Caracas, 1st September 2013 (Venezuelanalysis.com) – Venezuela’s second minimum wage increase of the year came into effect today, provoking renewed focus on inflation and the state of the economy.
The salary increase is part of a three-tiered rise in the minimum wage being implemented this year by the government of Nicolas Maduro, which will result in a total minimum wage increase of 38 – 45%.
On 1 May the minimum wage rose by 20%, from 2,047 Bolivars (U.S. $325) to 2,457 Bolivars ($390). A further wage increase of 10% from today increases the salary to 2,703 Bolivars ($429).
Finally, in November, the government will decide whether to raise the wage by 5 or 10%, to either 2,838 ($451) or 2,973 Bolivars ($473).
Around 3.24 million workers on minimum wage will benefit from the increase, as well as pensioners and those on social benefits. This cash income forms part of a social wage received by all salaried workers in Venezuela, which includes monthly food tickets worth around 1,200 Bolivars ($190) and access to universal health and education services.
However, the cumulative salary increase of 32% so far this year is only just ahead of inflation, which rose 29% in the first seven months of 2013. This is due to an inflationary spike in the first six months of the year, peaking at 6.1% in May. Inflation has since almost halved, falling to 3.2% in July.
Further, the government’s National Institute of Statistics (INE) estimates the current cost of the basic monthly food basket for a family of five to be 2,779 Bolivars.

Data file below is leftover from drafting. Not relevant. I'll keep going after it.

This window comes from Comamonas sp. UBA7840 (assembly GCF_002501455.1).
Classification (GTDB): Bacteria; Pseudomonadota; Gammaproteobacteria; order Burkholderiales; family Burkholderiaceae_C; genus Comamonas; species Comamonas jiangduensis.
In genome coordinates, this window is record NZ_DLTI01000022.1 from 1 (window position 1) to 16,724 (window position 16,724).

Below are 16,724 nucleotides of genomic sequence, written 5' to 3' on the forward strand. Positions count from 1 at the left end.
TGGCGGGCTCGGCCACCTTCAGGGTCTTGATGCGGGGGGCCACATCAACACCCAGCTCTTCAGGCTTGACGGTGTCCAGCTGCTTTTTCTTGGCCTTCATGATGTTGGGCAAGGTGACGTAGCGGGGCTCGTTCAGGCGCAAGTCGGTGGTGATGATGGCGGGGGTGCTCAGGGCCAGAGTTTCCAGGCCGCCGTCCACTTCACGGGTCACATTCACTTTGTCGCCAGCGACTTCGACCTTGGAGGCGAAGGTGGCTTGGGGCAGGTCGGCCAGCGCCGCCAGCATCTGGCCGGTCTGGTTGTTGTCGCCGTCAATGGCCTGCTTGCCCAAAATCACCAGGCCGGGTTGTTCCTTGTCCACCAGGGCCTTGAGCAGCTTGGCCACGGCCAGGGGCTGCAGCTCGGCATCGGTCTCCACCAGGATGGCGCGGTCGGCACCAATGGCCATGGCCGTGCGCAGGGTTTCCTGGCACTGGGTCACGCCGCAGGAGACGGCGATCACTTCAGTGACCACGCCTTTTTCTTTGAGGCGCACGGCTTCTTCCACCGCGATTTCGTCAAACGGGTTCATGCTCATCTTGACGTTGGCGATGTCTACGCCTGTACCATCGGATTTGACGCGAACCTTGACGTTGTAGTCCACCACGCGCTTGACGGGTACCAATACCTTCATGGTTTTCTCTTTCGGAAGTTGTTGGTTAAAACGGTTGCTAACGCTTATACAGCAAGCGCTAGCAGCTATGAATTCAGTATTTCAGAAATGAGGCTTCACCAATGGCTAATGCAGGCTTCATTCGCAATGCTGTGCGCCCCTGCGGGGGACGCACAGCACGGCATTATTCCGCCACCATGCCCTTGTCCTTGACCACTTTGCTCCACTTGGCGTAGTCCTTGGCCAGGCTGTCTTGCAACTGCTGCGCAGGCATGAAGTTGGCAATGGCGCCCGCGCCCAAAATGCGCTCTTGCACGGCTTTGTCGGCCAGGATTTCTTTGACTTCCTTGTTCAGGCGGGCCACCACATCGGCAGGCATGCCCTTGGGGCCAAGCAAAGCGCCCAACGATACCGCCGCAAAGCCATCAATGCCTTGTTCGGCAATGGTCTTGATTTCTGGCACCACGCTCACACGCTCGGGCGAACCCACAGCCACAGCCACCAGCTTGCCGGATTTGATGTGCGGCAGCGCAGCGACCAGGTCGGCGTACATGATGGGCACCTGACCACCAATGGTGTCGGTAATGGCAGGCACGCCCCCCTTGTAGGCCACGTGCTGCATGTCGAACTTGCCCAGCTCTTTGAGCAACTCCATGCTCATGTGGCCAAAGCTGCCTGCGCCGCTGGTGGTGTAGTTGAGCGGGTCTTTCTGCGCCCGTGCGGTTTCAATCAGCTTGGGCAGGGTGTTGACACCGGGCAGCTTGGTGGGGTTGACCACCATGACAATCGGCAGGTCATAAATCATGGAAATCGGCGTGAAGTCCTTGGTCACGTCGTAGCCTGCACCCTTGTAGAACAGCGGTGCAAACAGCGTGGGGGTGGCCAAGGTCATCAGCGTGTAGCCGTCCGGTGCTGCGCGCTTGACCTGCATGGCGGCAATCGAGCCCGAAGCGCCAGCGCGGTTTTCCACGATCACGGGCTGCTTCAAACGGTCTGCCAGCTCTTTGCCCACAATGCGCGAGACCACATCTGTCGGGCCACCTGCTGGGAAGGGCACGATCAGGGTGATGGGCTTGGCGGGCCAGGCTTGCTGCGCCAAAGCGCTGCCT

Under the administration of late President Hugo Chavez Venezuela’s minimum wage was increased annually, a policy which Nicolas Maduro has committed to continuing. In 2012 the minimum wage was raised by 32%, while annual inflation closed at 20.1%.
“During the [Bolivarian] revolution there have been permanent salary increases, unlike previous governments,” said INE president Elias Eljuri in an interview recently.
Meanwhile the conservative opposition’s Justice First (PJ) party has criticised the latest salary increase as “insufficient”.
“The new minimum wage…isn’t enough to eat properly,” said PJ leader Jorge Millan to Venezuelan media on Friday. The opposition politician went on to criticise the government as “a corrupt and inept gang who will never manage to defeat the inflation and shortages that are wearing down all Venezuelans”.
Nevertheless, analysts such as Caracas-based financial consultant Henkel García consider that the spending power of ordinary Venezuelans has increased over the previous fourteen years, in part due to the rate at which the minimum wage has increased.
“The [minimum] salary since the arrival of Hugo Chavez in 1998 has multiplied by approximately 24.5, but inflation has also risen significantly, which has left a minimum wage increase of 17% in real terms,” Garcia said in a recent interview with media outlet Noticias 24.